3D synthesiser ‘FUSE’ developed
The device aims to recreate the physical connection one has when playing a physical instrument
FUSE is a 3D MIDI controller that allows users to produce and regulate digital synthesiser sound waves.
The device was developed by Israel-based Itai Shir Moskovitz for his graduation project. The industrial designer wanted to recreate the physical connection one has when playing a physical instrument- something he thought was missing in the process of producing electronic music.
Hence, when users integrate FUSE into a live set, audience members can see how the sound being produced corresponds with the movement of the body.
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One of the mechanisms within FUSE is the ‘slip ring,’ which lets wires move through a rotating cylinder without disengagement.
It also contains a drum rack, which allows the user to control over 3 parameters of a digital synthesiser at once.
Further development Moskovitz’ is taking three potentiometers that usually exist within a standard MIDI controller and using them as three axes to produce 3D movement.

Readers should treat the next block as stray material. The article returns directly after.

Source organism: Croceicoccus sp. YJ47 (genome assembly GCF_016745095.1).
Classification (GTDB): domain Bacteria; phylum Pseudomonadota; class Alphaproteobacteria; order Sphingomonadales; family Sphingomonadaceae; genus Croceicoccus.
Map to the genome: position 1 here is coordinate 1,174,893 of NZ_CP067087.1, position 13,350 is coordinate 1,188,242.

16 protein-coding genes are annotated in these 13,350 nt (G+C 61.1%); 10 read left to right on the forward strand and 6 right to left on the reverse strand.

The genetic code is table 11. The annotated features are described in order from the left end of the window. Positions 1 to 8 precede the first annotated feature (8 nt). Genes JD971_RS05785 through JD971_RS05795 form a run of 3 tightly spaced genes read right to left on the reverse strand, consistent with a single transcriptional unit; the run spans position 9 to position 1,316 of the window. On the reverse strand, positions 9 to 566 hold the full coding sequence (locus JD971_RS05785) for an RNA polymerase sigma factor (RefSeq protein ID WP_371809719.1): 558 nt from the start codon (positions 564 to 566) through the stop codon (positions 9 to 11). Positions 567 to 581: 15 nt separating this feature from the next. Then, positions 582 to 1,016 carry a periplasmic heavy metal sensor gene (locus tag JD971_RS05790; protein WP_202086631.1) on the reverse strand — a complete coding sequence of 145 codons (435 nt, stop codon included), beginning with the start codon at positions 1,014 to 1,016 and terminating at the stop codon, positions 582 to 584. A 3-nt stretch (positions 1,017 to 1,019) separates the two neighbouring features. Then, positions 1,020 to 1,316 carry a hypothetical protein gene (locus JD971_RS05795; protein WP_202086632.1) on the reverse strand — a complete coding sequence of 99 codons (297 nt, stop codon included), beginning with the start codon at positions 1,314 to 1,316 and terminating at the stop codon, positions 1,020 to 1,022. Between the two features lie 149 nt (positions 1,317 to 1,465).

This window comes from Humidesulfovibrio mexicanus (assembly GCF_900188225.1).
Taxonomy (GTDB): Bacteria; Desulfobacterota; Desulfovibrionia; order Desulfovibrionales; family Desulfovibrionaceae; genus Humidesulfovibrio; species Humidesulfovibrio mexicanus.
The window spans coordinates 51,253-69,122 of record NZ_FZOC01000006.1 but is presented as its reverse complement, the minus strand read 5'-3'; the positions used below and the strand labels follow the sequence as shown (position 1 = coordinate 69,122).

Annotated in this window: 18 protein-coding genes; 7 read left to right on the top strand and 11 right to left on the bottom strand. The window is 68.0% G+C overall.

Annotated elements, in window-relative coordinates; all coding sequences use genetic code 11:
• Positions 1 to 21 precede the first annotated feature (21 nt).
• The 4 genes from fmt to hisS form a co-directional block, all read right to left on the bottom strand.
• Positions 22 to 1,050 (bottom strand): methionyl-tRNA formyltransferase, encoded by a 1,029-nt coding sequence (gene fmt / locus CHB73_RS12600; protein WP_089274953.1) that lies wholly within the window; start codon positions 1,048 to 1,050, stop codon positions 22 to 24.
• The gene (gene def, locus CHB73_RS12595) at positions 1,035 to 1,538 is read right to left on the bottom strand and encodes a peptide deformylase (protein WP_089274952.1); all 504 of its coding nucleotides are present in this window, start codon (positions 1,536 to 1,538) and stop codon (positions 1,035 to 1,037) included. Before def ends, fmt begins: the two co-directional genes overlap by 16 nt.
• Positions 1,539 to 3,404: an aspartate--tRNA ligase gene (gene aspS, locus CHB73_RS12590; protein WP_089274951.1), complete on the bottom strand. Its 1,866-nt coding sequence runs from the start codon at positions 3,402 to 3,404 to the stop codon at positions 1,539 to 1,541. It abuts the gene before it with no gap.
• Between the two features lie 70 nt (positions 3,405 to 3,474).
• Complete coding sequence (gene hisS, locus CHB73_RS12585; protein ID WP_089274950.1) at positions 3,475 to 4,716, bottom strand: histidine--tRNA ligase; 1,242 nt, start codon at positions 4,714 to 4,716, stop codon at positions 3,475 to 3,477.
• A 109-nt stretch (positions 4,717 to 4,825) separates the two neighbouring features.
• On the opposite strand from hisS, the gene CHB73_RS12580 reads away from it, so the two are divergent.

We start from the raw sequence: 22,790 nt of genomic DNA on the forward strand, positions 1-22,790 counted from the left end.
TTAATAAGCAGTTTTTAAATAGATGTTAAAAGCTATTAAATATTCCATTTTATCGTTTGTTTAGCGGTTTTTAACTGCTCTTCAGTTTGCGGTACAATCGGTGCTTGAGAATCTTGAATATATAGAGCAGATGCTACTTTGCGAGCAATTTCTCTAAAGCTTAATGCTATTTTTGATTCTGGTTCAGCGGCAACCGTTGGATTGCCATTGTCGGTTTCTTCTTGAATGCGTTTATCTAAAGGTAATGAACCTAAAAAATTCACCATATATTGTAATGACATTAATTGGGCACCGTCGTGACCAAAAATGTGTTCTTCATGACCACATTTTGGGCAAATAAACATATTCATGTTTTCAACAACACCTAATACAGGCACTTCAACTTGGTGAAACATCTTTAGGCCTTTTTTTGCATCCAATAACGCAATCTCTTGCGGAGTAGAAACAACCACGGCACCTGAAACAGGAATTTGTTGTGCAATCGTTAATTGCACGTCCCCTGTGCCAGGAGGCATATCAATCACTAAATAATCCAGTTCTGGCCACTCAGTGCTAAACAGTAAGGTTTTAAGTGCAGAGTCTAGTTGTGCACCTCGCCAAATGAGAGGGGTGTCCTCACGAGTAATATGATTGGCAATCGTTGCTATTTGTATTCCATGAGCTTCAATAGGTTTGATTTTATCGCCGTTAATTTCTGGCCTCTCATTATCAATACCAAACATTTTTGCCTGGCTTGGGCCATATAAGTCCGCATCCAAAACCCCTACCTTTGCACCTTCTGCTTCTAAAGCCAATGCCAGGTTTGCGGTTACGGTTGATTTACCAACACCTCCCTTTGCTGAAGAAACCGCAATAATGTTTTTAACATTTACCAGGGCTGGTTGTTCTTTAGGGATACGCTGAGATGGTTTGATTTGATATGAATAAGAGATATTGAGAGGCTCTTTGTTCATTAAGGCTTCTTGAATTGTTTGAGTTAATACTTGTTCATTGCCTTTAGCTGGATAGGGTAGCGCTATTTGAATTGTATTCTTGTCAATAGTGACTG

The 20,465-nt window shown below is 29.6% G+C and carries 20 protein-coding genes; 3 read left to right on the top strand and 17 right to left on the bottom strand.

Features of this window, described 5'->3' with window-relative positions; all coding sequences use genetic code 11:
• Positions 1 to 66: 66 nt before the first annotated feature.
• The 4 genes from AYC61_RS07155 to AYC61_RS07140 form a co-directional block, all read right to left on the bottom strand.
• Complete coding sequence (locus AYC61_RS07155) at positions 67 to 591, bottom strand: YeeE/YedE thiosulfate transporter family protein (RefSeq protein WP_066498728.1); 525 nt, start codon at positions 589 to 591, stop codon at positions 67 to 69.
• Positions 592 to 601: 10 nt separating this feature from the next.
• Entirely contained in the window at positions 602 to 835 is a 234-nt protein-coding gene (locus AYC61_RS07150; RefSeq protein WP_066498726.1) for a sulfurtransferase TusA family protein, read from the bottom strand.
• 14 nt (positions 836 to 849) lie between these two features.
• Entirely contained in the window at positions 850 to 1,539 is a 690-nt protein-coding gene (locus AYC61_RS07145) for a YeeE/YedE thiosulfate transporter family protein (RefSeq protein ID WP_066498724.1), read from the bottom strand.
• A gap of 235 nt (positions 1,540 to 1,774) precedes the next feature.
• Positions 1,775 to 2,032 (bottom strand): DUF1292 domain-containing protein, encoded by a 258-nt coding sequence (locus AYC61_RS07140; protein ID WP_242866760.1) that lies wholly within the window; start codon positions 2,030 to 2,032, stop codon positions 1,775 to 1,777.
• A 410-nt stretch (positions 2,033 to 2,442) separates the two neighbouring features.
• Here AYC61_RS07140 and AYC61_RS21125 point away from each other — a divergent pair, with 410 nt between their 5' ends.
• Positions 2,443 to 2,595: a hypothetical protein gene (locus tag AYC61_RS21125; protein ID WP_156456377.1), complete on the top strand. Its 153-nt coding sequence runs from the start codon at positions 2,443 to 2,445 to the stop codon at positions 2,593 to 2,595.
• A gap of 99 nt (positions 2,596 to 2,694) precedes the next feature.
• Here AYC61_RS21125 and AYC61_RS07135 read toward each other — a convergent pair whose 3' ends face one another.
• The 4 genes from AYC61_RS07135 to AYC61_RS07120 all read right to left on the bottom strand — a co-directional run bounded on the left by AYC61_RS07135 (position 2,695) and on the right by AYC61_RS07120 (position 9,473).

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He explained to Designboom: “It was important for me to examine new movements and gestures that express more deeply the connection between the sound produced and the movement of the producer.
“Just like my experience with playing the guitar: when I play, I do not simply hit a key, but instead I perform strumming movements that have their own unique nature.
“I believe that the connection between the musical instrument and the musician is integral to the musical endeavour and embodied experience of playing music, as well as watching it.”
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The physical development of FUSE drew on the visuals of an electric violin and involved a combination of 3D printed models and electronics platform Arduino.
Safi Bugel is Mixmag's Digital Intern, follow her on Twitter